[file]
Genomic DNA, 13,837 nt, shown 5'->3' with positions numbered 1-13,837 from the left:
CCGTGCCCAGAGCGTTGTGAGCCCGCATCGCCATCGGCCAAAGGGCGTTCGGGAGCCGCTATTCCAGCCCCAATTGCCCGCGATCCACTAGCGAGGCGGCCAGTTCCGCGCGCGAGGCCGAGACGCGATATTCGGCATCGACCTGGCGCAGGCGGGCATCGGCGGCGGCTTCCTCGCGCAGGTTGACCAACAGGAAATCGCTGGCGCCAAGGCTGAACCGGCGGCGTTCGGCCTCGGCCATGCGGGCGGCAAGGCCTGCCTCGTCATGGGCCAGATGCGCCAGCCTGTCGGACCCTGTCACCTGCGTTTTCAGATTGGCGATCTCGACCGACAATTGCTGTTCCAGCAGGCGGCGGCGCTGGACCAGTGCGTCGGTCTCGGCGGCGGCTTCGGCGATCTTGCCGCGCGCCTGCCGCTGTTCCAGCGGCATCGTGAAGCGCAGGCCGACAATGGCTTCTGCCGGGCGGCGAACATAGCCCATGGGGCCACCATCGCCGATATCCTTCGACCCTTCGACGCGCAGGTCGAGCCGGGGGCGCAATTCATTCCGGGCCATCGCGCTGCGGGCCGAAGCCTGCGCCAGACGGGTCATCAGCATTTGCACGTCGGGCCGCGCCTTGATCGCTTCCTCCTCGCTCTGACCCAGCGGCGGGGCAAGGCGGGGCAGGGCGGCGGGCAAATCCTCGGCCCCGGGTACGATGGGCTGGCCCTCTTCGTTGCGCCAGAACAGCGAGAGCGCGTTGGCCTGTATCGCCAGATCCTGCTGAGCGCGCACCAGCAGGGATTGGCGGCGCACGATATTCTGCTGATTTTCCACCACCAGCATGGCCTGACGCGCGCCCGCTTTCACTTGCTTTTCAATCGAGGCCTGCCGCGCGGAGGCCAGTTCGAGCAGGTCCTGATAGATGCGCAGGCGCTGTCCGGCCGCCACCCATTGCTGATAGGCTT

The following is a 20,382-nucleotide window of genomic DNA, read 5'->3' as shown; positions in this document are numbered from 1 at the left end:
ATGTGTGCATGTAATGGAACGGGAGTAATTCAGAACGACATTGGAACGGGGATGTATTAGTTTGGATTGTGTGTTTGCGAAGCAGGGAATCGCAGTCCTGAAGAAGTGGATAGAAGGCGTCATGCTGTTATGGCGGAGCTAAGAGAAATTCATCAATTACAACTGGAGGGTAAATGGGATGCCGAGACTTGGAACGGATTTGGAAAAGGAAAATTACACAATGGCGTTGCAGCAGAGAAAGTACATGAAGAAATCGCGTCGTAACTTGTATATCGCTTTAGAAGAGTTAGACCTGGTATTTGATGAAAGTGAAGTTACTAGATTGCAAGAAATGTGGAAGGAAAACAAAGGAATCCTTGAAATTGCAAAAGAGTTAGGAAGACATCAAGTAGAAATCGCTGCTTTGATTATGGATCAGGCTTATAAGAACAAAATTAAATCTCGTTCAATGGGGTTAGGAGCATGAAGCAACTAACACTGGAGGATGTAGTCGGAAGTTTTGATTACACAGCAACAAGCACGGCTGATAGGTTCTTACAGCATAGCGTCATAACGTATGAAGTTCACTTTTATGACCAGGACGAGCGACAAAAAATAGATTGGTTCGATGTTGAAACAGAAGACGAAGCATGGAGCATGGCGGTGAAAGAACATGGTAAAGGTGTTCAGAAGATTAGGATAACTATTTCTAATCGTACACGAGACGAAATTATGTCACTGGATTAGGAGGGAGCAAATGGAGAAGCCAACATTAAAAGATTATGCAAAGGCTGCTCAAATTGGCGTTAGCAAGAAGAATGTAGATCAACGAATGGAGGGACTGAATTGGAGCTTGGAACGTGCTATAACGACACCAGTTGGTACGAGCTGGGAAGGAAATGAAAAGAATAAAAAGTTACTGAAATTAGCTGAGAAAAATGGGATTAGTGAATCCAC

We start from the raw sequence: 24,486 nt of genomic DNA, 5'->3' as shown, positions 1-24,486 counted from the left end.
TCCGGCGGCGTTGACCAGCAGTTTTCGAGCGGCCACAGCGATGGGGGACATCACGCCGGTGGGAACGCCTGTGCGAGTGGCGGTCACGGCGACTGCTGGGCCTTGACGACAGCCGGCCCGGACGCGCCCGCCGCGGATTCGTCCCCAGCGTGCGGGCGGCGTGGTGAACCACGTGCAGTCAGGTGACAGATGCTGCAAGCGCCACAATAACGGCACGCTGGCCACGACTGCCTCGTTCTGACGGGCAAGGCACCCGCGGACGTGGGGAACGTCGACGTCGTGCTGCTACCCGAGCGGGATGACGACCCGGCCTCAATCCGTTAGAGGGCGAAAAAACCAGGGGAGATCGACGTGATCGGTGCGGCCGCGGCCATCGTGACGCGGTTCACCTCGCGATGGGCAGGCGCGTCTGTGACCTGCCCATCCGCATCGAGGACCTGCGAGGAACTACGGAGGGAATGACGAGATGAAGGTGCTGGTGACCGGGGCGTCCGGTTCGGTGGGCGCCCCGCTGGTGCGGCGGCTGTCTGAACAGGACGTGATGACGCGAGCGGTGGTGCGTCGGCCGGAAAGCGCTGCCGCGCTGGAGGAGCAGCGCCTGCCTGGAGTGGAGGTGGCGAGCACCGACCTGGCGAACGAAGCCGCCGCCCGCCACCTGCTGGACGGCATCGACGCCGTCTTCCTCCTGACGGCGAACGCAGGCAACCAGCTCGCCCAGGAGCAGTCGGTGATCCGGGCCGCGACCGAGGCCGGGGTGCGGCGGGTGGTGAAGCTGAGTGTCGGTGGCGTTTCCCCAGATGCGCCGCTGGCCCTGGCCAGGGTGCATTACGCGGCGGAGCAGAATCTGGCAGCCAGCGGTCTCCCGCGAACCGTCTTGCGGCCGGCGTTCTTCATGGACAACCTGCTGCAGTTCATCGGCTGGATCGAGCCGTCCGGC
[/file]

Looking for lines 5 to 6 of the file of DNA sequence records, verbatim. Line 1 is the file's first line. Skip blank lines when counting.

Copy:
We start from the raw sequence: 24,486 nt of genomic DNA, 5'->3' as shown, positions 1-24,486 counted from the left end.
TCCGGCGGCGTTGACCAGCAGTTTTCGAGCGGCCACAGCGATGGGGGACATCACGCCGGTGGGAACGCCTGTGCGAGTGGCGGTCACGGCGACTGCTGGGCCTTGACGACAGCCGGCCCGGACGCGCCCGCCGCGGATTCGTCCCCAGCGTGCGGGCGGCGTGGTGAACCACGTGCAGTCAGGTGACAGATGCTGCAAGCGCCACAATAACGGCACGCTGGCCACGACTGCCTCGTTCTGACGGGCAAGGCACCCGCGGACGTGGGGAACGTCGACGTCGTGCTGCTACCCGAGCGGGATGACGACCCGGCCTCAATCCGTTAGAGGGCGAAAAAACCAGGGGAGATCGACGTGATCGGTGCGGCCGCGGCCATCGTGACGCGGTTCACCTCGCGATGGGCAGGCGCGTCTGTGACCTGCCCATCCGCATCGAGGACCTGCGAGGAACTACGGAGGGAATGACGAGATGAAGGTGCTGGTGACCGGGGCGTCCGGTTCGGTGGGCGCCCCGCTGGTGCGGCGGCTGTCTGAACAGGACGTGATGACGCGAGCGGTGGTGCGTCGGCCGGAAAGCGCTGCCGCGCTGGAGGAGCAGCGCCTGCCTGGAGTGGAGGTGGCGAGCACCGACCTGGCGAACGAAGCCGCCGCCCGCCACCTGCTGGACGGCATCGACGCCGTCTTCCTCCTGACGGCGAACGCAGGCAACCAGCTCGCCCAGGAGCAGTCGGTGATCCGGGCCGCGACCGAGGCCGGGGTGCGGCGGGTGGTGAAGCTGAGTGTCGGTGGCGTTTCCCCAGATGCGCCGCTGGCCCTGGCCAGGGTGCATTACGCGGCGGAGCAGAATCTGGCAGCCAGCGGTCTCCCGCGAACCGTCTTGCGGCCGGCGTTCTTCATGGACAACCTGCTGCAGTTCATCGGCTGGATCGAGCCGTCCGGC